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(Bloomberg) -- The Swiss National Bank expects to record a 2014 profit of 38 billion francs ($37.3 billion) as its foreign- currency and gold holdings gained in value.
The central bank, based in Bern and Zurich, will resume its annual payout of 1 billion Swiss francs to the federal government and the cantons, and also pay a maximum dividend of 15 francs per share to investors. For 2013, the SNB scrapped its annual payment after a 30 percent drop in the price of gold caused a loss of 9 billion francs.
Last year gold gained 10 percent in franc terms, while the dollar appreciated more than 11 percent against the Swiss currency. The euro declined about 2 percent as investor anxiety about the region’s feeble recovery and Russia’s economic crisis kept up interest in the franc as a safe investment.
The SNB gold holdings recorded a 4 billion-franc valuation gain last year, while the profit on its foreign-currency positions amounted to some 34 billion francs, according to preliminary numbers today. Final figures are due March 6.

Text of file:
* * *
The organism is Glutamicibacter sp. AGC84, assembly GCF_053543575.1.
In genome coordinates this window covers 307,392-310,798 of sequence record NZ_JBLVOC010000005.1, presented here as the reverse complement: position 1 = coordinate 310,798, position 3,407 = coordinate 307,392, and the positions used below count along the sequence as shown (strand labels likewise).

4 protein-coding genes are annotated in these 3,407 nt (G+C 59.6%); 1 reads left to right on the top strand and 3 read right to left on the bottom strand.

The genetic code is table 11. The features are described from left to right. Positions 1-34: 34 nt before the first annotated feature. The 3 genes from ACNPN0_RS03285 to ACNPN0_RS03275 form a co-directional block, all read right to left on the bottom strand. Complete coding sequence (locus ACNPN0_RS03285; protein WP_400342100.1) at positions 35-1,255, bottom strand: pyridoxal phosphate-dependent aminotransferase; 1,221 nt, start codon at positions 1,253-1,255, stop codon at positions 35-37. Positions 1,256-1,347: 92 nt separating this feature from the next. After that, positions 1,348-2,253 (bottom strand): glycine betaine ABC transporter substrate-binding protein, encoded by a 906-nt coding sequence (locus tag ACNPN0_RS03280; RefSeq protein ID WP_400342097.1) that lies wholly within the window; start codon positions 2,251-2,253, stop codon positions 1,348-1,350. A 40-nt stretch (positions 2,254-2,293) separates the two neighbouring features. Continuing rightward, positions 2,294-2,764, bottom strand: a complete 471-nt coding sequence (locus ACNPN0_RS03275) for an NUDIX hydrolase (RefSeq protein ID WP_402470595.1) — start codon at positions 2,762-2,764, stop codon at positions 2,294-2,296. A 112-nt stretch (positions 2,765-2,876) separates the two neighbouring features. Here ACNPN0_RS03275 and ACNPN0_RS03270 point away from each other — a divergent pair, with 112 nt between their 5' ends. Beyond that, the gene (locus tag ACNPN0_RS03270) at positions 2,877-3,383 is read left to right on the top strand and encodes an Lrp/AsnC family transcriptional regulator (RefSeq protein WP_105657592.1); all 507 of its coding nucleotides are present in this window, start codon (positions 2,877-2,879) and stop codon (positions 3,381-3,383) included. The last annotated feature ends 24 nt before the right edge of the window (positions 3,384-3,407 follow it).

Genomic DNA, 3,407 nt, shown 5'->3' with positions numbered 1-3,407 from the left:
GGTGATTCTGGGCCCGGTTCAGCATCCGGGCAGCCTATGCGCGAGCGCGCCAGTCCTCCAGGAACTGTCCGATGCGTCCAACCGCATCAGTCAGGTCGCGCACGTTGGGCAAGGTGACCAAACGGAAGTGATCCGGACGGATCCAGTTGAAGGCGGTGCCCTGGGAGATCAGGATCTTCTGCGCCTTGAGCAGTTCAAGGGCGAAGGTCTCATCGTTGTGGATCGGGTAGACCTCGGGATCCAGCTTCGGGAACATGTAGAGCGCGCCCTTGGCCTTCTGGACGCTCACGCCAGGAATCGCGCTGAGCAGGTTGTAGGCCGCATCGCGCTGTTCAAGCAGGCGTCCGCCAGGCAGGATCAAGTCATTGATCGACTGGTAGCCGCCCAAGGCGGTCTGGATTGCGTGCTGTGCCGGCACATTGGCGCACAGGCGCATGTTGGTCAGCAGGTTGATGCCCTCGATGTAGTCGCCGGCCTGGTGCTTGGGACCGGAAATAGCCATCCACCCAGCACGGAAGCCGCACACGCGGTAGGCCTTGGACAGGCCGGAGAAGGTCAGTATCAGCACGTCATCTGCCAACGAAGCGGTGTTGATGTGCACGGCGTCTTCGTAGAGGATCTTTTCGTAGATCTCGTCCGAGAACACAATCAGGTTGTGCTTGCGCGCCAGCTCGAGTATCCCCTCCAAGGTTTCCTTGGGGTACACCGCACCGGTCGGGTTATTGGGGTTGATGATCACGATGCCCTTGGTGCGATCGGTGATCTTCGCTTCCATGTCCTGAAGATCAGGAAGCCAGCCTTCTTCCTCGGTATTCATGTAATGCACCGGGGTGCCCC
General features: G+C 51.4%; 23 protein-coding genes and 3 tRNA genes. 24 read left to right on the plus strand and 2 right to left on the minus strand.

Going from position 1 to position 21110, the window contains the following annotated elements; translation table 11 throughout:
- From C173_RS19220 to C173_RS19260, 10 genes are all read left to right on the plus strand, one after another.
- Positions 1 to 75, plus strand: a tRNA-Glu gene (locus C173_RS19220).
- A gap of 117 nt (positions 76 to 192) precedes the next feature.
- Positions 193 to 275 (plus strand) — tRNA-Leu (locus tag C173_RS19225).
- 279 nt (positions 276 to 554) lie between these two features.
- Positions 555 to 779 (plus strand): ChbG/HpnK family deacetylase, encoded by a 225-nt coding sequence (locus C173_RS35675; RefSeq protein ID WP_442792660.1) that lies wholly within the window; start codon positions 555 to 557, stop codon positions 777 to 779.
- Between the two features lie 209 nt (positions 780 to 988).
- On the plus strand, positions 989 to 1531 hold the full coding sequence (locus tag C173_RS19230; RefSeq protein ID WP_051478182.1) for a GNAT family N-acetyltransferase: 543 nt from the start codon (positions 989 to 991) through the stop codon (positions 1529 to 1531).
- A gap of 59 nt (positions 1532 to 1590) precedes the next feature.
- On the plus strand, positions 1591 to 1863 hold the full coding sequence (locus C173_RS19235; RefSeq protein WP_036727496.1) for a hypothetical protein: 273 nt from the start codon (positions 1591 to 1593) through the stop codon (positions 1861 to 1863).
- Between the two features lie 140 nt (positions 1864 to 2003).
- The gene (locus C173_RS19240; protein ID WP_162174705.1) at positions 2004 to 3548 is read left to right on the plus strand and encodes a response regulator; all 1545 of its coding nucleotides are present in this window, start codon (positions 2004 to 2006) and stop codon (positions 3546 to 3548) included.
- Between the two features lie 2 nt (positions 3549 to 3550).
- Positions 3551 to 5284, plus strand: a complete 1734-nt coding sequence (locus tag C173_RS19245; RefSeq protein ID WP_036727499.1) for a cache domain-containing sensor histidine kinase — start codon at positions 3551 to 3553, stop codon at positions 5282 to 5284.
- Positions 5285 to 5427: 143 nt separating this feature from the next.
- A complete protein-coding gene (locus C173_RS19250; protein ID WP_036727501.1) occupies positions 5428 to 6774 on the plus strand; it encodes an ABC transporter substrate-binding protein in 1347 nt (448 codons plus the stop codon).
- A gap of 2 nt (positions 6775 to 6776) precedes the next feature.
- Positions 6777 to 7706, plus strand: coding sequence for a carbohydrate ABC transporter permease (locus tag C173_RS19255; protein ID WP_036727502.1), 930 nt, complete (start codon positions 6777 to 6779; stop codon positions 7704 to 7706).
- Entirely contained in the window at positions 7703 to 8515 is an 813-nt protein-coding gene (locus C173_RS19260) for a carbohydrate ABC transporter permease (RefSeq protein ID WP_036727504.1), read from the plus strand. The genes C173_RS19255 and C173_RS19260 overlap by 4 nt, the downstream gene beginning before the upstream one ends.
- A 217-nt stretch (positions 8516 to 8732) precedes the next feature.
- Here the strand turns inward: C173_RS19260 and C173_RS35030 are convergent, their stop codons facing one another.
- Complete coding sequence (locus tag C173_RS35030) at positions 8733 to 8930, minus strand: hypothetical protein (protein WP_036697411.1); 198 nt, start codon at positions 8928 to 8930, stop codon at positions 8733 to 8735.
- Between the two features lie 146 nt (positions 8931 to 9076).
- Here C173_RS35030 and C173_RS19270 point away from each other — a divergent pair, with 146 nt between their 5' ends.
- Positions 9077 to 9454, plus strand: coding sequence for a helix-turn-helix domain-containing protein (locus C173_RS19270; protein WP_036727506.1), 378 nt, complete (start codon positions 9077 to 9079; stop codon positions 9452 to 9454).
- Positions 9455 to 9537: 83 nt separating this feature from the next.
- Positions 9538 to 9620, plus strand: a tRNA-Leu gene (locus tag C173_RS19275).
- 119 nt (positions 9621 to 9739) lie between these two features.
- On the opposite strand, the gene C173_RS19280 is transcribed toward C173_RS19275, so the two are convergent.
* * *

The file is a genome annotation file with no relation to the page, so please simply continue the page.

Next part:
As of late December, the SNB held foreign-exchange reserves of a record 495.1 billion francs, with a big portion in dollars and euros. Swings in asset prices can therefore cause considerable fluctuations in the SNB’s profit.
Capital inflows from Russia led the SNB to announce last month it was buttressing its three-year-old cap on the franc of 1.20 per euro with a negative deposit rate. The measure takes effect on Jan. 22.
Switzerland’s 26 cantons are the central bank’s biggest shareholders. Together with the government, they receive an annual payment of 1 billion francs if the distribution reserve isn’t negative after appropriation of profit.
After failing to receive money for 2013, cantonal budget chiefs earlier this month urged the SNB to give them more money for 2014 to offset shortfalls in revenue from other sources.
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